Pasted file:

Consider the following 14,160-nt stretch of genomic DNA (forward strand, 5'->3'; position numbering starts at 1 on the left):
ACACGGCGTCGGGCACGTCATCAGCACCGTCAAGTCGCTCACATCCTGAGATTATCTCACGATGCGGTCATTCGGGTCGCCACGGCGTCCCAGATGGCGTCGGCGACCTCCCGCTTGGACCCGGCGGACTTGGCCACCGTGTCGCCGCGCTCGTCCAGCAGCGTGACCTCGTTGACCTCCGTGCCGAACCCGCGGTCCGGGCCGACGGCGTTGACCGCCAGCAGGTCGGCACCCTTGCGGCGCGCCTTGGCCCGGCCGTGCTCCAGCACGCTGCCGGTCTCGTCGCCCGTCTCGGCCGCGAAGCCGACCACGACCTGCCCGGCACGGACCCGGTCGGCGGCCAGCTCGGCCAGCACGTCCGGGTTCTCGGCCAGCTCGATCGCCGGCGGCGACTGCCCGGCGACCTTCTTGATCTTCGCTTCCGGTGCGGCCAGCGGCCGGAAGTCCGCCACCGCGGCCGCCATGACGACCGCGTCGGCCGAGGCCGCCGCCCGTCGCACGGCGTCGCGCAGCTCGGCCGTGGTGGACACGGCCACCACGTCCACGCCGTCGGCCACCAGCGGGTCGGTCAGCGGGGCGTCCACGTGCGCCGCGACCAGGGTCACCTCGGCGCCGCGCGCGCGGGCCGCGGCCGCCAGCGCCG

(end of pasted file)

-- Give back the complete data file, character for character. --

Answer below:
Consider the following 14,160-nt stretch of genomic DNA (forward strand, 5'->3'; position numbering starts at 1 on the left):
ACACGGCGTCGGGCACGTCATCAGCACCGTCAAGTCGCTCACATCCTGAGATTATCTCACGATGCGGTCATTCGGGTCGCCACGGCGTCCCAGATGGCGTCGGCGACCTCCCGCTTGGACCCGGCGGACTTGGCCACCGTGTCGCCGCGCTCGTCCAGCAGCGTGACCTCGTTGACCTCCGTGCCGAACCCGCGGTCCGGGCCGACGGCGTTGACCGCCAGCAGGTCGGCACCCTTGCGGCGCGCCTTGGCCCGGCCGTGCTCCAGCACGCTGCCGGTCTCGTCGCCCGTCTCGGCCGCGAAGCCGACCACGACCTGCCCGGCACGGACCCGGTCGGCGGCCAGCTCGGCCAGCACGTCCGGGTTCTCGGCCAGCTCGATCGCCGGCGGCGACTGCCCGGCGACCTTCTTGATCTTCGCTTCCGGTGCGGCCAGCGGCCGGAAGTCCGCCACCGCGGCCGCCATGACGACCGCGTCGGCCGAGGCCGCCGCCCGTCGCACGGCGTCGCGCAGCTCGGCCGTGGTGGACACGGCCACCACGTCCACGCCGTCGGCCACCAGCGGGTCGGTCAGCGGGGCGTCCACGTGCGCCGCGACCAGGGTCACCTCGGCGCCGCGCGCGCGGGCCGCGGCCGCCAGCGCCG